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Saudi Arabia rebuked at UN over Khashoggi murder and rights abuses

Several European countries urged Riyadh to release detained women's rights activists, citing reports of torture, arbitrary detention and enforced disappearances
Saudi Arabia was condemned for the third time since 2018 after the murder of Jamal Khashoggi (AFP)
By MEE staff in Washington

Dozens of countries condemned Saudi Arabia before the UN Human Rights Council on Tuesday over serious violations and demanded accountability for the murder of journalist Jamal Khashoggi.

In a relatively rare rebuke of the oil-rich kingdom before the UN's top rights body, Denmark's Ambassador Carsten Staur read out a statement on behalf of 29 states demanding justice for Khashoggi, who was killed and dismembered in the Saudi consulate in Istanbul, Turkey. 

Several European countries urged Saudi Arabia to be transparent about the killing and hold "all those responsible accountable".

Khashoggi - a royal family insider turned critic - was killed and dismembered at the kingdom's consulate in Istanbul in October 2018, in a case that tarnished the reputation of de facto ruler Crown Prince Mohammed bin Salman.

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The former columnist for Middle East Eye and the Washington Post was strangled and his body cut into pieces by a 15-man Saudi squad inside the consulate, according to Turkish officials. His remains have not been found.

Riyadh has described the murder as a "rogue" operation, but both the CIA and Agnes Callamard, UN special rapporteur on extrajudicial executions, have linked bin Salman to the killing, a charge the kingdom vehemently denies.

Tuesday's statement, which was hailed by several human rights groups, also highlighted a wide range of other serious rights violations in Saudi Arabia.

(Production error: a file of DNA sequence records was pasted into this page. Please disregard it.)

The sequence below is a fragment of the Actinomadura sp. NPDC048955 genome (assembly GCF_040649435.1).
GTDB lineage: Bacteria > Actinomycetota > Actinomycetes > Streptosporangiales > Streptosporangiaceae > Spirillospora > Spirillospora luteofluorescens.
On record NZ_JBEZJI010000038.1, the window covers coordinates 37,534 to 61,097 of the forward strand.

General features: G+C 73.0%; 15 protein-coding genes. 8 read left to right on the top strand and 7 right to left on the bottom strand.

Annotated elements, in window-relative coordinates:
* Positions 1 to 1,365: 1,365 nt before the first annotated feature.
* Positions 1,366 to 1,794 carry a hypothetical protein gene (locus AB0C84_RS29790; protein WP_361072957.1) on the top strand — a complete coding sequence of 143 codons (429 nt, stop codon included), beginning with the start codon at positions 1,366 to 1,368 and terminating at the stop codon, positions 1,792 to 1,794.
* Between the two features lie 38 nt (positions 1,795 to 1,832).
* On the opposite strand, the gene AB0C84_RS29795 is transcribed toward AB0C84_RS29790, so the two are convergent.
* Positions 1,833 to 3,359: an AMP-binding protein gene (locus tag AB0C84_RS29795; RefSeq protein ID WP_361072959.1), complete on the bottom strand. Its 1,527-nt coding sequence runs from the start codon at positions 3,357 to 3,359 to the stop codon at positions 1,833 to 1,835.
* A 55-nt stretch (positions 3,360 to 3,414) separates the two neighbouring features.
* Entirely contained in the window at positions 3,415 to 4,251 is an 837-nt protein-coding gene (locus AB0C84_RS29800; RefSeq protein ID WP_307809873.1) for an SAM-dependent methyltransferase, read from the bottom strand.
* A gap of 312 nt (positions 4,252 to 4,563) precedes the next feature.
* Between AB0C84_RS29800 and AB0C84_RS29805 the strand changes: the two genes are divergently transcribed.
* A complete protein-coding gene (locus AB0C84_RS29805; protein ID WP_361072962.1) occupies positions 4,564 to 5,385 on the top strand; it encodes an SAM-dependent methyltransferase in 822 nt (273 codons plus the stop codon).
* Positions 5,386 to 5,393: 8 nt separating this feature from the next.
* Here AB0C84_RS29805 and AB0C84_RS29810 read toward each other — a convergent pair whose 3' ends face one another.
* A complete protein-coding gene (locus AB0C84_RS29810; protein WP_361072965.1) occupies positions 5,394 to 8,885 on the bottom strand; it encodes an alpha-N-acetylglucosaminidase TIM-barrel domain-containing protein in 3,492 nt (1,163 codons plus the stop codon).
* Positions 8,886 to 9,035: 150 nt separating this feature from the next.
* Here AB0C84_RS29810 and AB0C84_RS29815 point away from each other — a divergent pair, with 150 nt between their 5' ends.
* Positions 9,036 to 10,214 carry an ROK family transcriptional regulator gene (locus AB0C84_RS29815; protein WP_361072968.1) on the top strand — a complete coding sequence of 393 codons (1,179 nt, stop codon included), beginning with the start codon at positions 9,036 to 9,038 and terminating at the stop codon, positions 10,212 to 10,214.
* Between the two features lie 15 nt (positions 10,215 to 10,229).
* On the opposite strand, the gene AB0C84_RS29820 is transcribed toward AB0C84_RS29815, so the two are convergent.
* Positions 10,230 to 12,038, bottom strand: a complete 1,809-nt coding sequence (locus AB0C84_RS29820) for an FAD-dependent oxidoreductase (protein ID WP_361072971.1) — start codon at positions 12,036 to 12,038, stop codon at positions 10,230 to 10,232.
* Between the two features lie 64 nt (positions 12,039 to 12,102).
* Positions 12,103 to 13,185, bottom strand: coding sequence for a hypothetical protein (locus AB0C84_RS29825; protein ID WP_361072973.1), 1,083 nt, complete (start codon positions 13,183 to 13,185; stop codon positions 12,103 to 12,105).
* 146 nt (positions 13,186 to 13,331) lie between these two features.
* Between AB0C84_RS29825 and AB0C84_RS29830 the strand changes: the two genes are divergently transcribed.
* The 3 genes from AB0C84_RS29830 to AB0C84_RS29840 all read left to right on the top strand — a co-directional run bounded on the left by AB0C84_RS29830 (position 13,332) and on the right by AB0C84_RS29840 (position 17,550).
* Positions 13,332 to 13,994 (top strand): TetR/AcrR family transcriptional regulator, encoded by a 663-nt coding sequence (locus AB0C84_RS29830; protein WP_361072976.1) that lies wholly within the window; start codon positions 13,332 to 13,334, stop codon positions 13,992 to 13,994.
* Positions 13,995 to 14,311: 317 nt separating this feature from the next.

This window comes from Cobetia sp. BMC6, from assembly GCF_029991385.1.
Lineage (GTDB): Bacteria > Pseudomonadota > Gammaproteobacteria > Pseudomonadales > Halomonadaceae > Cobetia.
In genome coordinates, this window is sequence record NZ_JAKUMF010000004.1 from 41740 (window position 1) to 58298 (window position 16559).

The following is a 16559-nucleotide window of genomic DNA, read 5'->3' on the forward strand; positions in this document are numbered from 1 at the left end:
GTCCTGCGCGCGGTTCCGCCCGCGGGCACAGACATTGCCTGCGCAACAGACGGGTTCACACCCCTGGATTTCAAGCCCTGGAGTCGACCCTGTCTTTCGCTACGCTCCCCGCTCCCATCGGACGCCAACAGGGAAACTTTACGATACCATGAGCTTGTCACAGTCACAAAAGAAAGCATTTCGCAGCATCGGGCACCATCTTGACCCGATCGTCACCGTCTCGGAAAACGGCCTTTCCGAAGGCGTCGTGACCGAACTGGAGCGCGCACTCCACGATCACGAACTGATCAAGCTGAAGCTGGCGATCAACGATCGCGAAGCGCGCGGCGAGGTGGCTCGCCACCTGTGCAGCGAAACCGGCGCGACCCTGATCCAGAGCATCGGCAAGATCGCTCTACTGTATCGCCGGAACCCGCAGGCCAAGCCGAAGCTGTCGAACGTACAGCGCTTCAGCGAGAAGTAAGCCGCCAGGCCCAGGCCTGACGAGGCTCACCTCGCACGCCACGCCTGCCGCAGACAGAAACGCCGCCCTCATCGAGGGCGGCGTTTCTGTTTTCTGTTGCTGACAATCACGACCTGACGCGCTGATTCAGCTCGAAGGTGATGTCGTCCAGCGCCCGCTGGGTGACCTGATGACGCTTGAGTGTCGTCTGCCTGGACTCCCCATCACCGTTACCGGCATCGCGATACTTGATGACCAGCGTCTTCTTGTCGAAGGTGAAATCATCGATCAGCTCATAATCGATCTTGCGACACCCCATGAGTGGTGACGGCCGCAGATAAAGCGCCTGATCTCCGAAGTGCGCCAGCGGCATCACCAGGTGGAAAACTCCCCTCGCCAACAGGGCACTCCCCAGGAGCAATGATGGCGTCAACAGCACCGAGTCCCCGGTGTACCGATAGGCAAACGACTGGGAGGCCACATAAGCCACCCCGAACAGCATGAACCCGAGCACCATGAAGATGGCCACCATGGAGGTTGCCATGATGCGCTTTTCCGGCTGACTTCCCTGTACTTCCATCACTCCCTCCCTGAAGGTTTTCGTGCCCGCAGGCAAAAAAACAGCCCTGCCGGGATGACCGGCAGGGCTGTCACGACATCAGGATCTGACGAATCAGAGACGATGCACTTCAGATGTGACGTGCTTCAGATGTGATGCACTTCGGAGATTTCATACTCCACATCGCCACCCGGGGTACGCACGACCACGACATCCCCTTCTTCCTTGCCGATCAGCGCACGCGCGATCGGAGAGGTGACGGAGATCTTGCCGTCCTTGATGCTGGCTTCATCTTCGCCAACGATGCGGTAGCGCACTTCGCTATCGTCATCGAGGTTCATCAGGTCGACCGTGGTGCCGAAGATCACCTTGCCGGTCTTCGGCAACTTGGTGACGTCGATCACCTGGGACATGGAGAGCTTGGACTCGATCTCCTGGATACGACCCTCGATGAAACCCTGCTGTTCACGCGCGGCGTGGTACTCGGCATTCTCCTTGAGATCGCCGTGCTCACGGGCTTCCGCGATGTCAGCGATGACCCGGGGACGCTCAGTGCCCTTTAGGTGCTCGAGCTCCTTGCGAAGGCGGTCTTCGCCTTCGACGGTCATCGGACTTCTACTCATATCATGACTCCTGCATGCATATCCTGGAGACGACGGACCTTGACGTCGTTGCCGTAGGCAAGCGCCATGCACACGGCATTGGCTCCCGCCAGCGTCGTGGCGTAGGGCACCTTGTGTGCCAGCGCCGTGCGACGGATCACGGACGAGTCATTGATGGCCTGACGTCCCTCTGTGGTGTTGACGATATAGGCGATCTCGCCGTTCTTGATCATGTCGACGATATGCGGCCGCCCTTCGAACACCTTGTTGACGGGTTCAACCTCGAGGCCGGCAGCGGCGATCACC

"We remain deeply concerned by reports of torture, arbitrary detention, enforced disappearances, and detainees being denied access to essential medical treatment and contact with their families," a statement from the UN's top rights body read. 

Staur said the countries welcomed recent reforms such as restricting flogging and the death penalty against minors but stressed that journalists, activists and others still face persecution, detention and intimidation.

'Equals to men'

The statement also echoed the criticism voiced by UN rights chief Michelle Bachelet over the "arbitrary detention" of a number of women human rights activists in the country.

She told the opening of the council session on Monday that the detained women had simply requested to "be empowered to make their own choices, as equals to men", insisting that "they should be released without delay".

Several rights activists, including Loujain al-Hathloul, have been detained since 2018 following a sweeping crackdown on dissent.

Hathloul was apprehended in the United Arab Emirates and deported to Saudi Arabia weeks before the much-publicised lifting of the kingdom's driving ban on women in June 2018 - a right she had long championed.

Saudi Arabia's representative hit back on Tuesday insisting "the detention of any women has nothing to do with their right to exercise the freedom of expression, but for violations of the standing laws".

"Their rights are fully respected as detainees," he said, adding that they were guaranteed a fair trial.

Staur highlighted that at least five women's rights activists were arrested and remain in detention. 

The statement also urged dramatic improvements as Riyadh strives to obtain a seat on the 47-member Human Rights Council.

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